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The town of Fuquay-Varina may not top the typical list of NC cultural hotspots, but this fall many artists will seek to bring this charming corner of the Triangle into the spotlight. As a part of the ongoing festivities planned and promoted by Fuquay-Varina's Downtown Revitalization Association, this visual art tour took interested viewers up and down a walking tour with local artists who have displayed works in F-V storefronts. These works will remain on display until November, and they are easily visible on foot or from a vehicle on Fuquay's Main Street and Varina's Broad Street. The guided walking tour featured visits and discussions by most of the artists and collaborators and ended at newly opened Draft Line Brewing for a reception, live music, and the announcement of three awarded works.
Organizers at the Open Art Society placed an open call for artists in August, the only limitation being that works must reflect on water in an homage to F-V's rich history rooted in the Mineral Springs. This brief history was retold to the artists who applied:
"The Fuquay Mineral Springs were discovered around 1858 when Stephen Fuquay (or possibly his son David Crockett) was plowing his fields in what is now downtown Fuquay. The mineral spring soon became a focal point of the town. Today a picturesque park surrounds the spring and nearby you can see several historic buildings. Although these are now offices and housing, they were originally built as accommodations for people who came to 'take the waters' for health benefits."
The works chosen for the exhibit include paintings hung in windows, interactive sculptures, poems printed on windows, and complex mixed media collaborations that involved up to ten artists to create! For artists' descriptions and addresses of all ten works, please visit the event page.
Open Art Society's Jessica Moore met artists and viewers at the Mineral Springs, then led the crowd down to Main Street, where the first seven works were presented and discussed at their various locations. These included (in order of viewing), a preface at Mineral Spring Park, the painting Tranquility by Shirley Hunsberger, the poem "Taking the Waters" by Nancy Young, the photo collage Selfies at the Spring by Helen Seebold and Erin Lawler, the fiber arts work A Look Into the Well by Pinkie Strother, the town model The Beginning by John Suteu, the installation Fountainhead by JR Butler, and the installation Fuquay Spring Showers by Roger Person.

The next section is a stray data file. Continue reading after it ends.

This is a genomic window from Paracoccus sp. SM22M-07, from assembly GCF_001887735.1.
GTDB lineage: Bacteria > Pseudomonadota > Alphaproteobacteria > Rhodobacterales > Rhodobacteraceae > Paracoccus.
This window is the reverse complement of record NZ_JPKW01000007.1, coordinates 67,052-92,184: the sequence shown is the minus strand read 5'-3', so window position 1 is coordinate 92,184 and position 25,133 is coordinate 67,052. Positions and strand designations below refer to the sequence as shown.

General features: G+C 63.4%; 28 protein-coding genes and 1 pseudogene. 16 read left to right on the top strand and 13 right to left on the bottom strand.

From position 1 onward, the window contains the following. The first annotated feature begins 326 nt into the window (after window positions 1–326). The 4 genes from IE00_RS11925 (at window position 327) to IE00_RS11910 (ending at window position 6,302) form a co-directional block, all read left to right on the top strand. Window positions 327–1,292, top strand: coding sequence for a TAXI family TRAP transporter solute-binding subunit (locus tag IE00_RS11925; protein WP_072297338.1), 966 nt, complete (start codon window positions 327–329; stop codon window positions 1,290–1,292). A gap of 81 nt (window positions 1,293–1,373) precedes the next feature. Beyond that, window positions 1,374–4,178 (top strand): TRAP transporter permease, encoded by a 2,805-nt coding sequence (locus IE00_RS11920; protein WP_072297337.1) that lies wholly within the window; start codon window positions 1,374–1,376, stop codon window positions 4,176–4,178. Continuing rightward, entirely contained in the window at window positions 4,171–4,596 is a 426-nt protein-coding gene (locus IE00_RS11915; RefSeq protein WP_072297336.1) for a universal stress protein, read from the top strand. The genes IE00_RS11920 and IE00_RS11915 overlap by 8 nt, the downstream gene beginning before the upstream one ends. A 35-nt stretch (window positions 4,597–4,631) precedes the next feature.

Third place winner Selfies at the Spring by Helen Seebold and Erin Lawler at Elliot's Pharmacy is a collage of exactly what it sounds like: people taking self-portraits at Mineral Springs are invited to post photos on Facebook or Twitter and tag #selfiesatthespring or @selfiesatthespring. The second place winner, displayed at Magnolia House, is a painting that seems to explode into color with the use of streamers and fabrics flowing across the windows from off the edges of an oil painting that artist Shirley Hunsberger explains took 20 years to complete – because "having an unfinished painting out on an easel with small children in the house just seemed like a bad idea." The painting, Tranquility, is based on a river in Ohio Hunsberger remembers fondly from her childhood. The first-place work, located in an abandoned building that looks like it used to be a gas station, was created by artist JR Butler. The multi-sculptural piece, Fountainhead, represents the beginning of any spring or great river: raindrops. These raindrops were painstakingly created with clear packaging tape wrapped around chicken wire molds – Butler said it took two or three full rolls of tape to create each raindrop - then suspended in the windows and illuminated.
Viewers were then encouraged to drive back over to the Varina side of town, past Fuquay-Varina High School's lively football game, to see the last three works, PositiviTree by Fuquay-Varina High School emerging artists, Healing the Waters by Lee Moore Crawford with Renee Leverty and Kelly Knapp, and Water: Healing, Nurturing, Transforming, presented as a collaboration by Ann Marie Amico, Barbara Damiano, John McCorsley, Frank Savarese, Carol Hunter, and Jeff & Lisa Ross. PositiviTree was discussed by several of its high school artists. The installation, a series of painted pieces depicting hands letting water drip into a spring that forms a bright and encouraging tree, was a collaboration between eight students (Aliyah Alexander, Alyssa Hartzheim, Jasmine Hicks, Victoria Horton, Rosalia Jimenez, Dallie Kandil, and Danielle Dolphin), two group leaders (Megan Singleton and Taylor Forzaglia), and teacher Blair Hale. Without seeing the artists, PositiviTree could easily seem like it was created by another one of the professionals – a testament to the teamwork and dedication these young adults put into the work.
No, Fuquay-Varina may not be as popular of an arts hub as Raleigh, Durham, or Chapel Hill, but this small town's plan to revitalize its culture and community is admirable and has brought a lot of wonderful people together! The walk was a treat (did I mention the free wine and lovely reception contributed by Naomi Riley and her colleagues from the F-V Downtown Revitalization Association?) and a fantastic way to spend a Friday night. The works will be on display through November, and there are many other events happening downtown this fall – be sure to check them out!